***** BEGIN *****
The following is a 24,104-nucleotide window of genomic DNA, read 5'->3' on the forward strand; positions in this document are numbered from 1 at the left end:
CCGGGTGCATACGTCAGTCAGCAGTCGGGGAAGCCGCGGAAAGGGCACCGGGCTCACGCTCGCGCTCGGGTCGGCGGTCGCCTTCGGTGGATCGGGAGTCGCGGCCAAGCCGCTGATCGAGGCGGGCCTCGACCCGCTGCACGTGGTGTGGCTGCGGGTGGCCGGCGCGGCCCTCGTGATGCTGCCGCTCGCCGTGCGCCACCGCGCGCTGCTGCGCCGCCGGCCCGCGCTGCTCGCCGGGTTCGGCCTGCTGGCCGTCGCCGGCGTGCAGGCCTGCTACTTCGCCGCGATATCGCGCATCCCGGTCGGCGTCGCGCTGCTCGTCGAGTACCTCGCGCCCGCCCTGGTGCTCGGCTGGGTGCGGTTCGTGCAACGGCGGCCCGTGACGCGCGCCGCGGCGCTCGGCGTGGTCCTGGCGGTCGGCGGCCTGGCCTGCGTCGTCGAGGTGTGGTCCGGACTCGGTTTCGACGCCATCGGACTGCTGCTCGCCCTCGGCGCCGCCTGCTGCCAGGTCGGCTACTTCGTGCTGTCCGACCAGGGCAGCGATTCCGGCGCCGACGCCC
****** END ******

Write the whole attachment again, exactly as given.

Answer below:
The following is a 24,104-nucleotide window of genomic DNA, read 5'->3' on the forward strand; positions in this document are numbered from 1 at the left end:
CCGGGTGCATACGTCAGTCAGCAGTCGGGGAAGCCGCGGAAAGGGCACCGGGCTCACGCTCGCGCTCGGGTCGGCGGTCGCCTTCGGTGGATCGGGAGTCGCGGCCAAGCCGCTGATCGAGGCGGGCCTCGACCCGCTGCACGTGGTGTGGCTGCGGGTGGCCGGCGCGGCCCTCGTGATGCTGCCGCTCGCCGTGCGCCACCGCGCGCTGCTGCGCCGCCGGCCCGCGCTGCTCGCCGGGTTCGGCCTGCTGGCCGTCGCCGGCGTGCAGGCCTGCTACTTCGCCGCGATATCGCGCATCCCGGTCGGCGTCGCGCTGCTCGTCGAGTACCTCGCGCCCGCCCTGGTGCTCGGCTGGGTGCGGTTCGTGCAACGGCGGCCCGTGACGCGCGCCGCGGCGCTCGGCGTGGTCCTGGCGGTCGGCGGCCTGGCCTGCGTCGTCGAGGTGTGGTCCGGACTCGGTTTCGACGCCATCGGACTGCTGCTCGCCCTCGGCGCCGCCTGCTGCCAGGTCGGCTACTTCGTGCTGTCCGACCAGGGCAGCGATTCCGGCGCCGACGCCC